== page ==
Can you put a PC on a carpet? [Don’t do this!]

CG Director Author Christopher Harperby Christopher Harper   /  Updated 

Can you put a PC on a carpet?

Why or why not, and what else should you be considering when choosing the placement of your PC?

I’ll be covering all of that in this article, starting with the most immediate question.

Can You Put a PC on a Carpet?


Doing so will most likely serve to suffocate your PC’s intake (especially the PSU’s intake FAN at the bottom), exhaust, or both.

Additionally, carpet is notorious as a surface for building up and transferring static electricity- which is the last thing you want to get inside your PC since electrostatic discharge (ESD) can damage your components.

If you’re limited on desk or table space and your only available floor is a carpet, you may be a little concerned at this point.

Fortunately, you don’t need to do too much to make sure your PC is safe on a given surface.

What Your PC Needs in a Safe Surface

First, the main thing to understand is that as long as your PC has a flat, hard surface to rest on, you should be fine.

PC cases all have tiny “feet” which serve to elevate the bottom intake/exhaust and enable airflow throughout the chassis.

On carpet, this isn’t enough to free up airflow, as the untouched carpet will simply rise up into the case. But on any hard, flat surface, this construction will function as intended without any issue.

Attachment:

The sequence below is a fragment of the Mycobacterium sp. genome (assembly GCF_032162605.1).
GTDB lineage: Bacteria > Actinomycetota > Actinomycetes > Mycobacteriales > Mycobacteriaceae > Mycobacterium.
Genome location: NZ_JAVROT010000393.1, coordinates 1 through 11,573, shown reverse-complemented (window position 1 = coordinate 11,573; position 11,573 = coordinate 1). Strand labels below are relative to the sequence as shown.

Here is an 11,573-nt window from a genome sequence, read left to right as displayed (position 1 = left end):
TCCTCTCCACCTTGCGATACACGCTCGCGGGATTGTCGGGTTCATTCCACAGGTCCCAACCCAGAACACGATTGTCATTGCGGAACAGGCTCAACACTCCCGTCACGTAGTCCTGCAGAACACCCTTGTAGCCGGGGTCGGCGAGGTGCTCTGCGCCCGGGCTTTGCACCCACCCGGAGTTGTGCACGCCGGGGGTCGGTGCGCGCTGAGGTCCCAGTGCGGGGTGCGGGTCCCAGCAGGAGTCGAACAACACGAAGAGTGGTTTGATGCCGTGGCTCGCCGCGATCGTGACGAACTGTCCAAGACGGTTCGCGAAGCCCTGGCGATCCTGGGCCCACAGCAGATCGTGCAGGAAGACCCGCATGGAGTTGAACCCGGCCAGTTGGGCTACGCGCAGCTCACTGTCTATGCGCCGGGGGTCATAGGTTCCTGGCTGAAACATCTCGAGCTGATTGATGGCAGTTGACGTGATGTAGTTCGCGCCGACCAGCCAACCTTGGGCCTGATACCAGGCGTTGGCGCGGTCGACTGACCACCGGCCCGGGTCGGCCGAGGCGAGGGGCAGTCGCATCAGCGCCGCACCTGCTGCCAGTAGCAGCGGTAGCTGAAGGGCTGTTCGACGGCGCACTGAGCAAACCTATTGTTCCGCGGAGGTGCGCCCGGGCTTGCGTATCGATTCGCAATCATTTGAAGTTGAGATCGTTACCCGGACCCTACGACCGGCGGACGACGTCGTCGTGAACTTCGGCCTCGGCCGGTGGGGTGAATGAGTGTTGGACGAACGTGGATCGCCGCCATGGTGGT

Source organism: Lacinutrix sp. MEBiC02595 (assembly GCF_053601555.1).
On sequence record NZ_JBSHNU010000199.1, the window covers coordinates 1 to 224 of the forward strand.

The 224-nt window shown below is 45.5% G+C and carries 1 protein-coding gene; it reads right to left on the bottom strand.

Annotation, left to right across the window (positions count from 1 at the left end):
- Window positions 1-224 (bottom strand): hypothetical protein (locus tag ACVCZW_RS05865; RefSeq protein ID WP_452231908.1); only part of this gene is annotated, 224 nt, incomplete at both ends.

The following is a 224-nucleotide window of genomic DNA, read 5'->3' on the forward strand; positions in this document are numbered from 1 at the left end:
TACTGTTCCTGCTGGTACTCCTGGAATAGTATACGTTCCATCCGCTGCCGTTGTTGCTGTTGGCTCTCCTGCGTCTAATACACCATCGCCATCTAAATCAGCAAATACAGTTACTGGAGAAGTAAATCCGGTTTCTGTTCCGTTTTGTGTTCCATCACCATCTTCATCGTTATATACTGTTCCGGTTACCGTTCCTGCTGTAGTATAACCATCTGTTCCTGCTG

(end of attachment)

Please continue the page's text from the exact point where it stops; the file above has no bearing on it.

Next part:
PC elevated on carpet

So, what do you use?

How To Identify, or Make, a Safe Surface

The most simple solution for most users, especially if you don’t have any extra chairs or nightstands or whathaveyou to stand your PC on, will be to take an appropriately-sized plank of wood and simply place your PC on top of that, and the plank of wood on top of your carpet.

You can still technically set down your PC on a carpeted floor as long as a hard, flat surface elevates it and prevents it from actually coming in contact with the said carpet.

Sufficient PC Airflow

Besides making a carpet safer with wood, it’s worth noting that most other floor types, like marble, hardwood, or tile should all be perfectly fine for your PC. That’s because they all suit the “hard, flat surface” rule.

However, that doesn’t necessarily mean the floor should be the first place you choose to place your PC, especially if you happen to have hairy pets or kids or live in a particularly dusty climate.

Be sure that if you place your PC on a safe floor, you still check frequently for dust bunnies and potential debris (hair, dirt, etc) making its way inside your chassis.

Some other viable safe surfaces for your PC include:

  • A folding metal/plastic chair
  • A nightstand
  • A clothes dresser
  • Your Desk
  • A sturdy shelf on your wall
  • …pretty much any elevated, hard, flat, and sturdy surface.

Besides meeting your basic surface requirements, there are a few other things you may want to consider about the placement of your PC and its components. More on those below.

Other PC Placement Concerns


A big potential issue with PC placement is placing it in such a way that airflow is inhibited, even if it’s on an otherwise-safe surface.

Like you, your PC needs space to breathe in and out without obstruction- but for cooling rather than oxygen. Even so, a PC that can’t breathe is pretty similar to a human that can’t breathe, in that it won’t last very long before something goes wrong.

Fortunately, this can pretty easily be avoided. Just make sure that your PC has at least a solid ~10 inches (~25 cm for my international readers) of clearance between itself and the nearest wall or corner.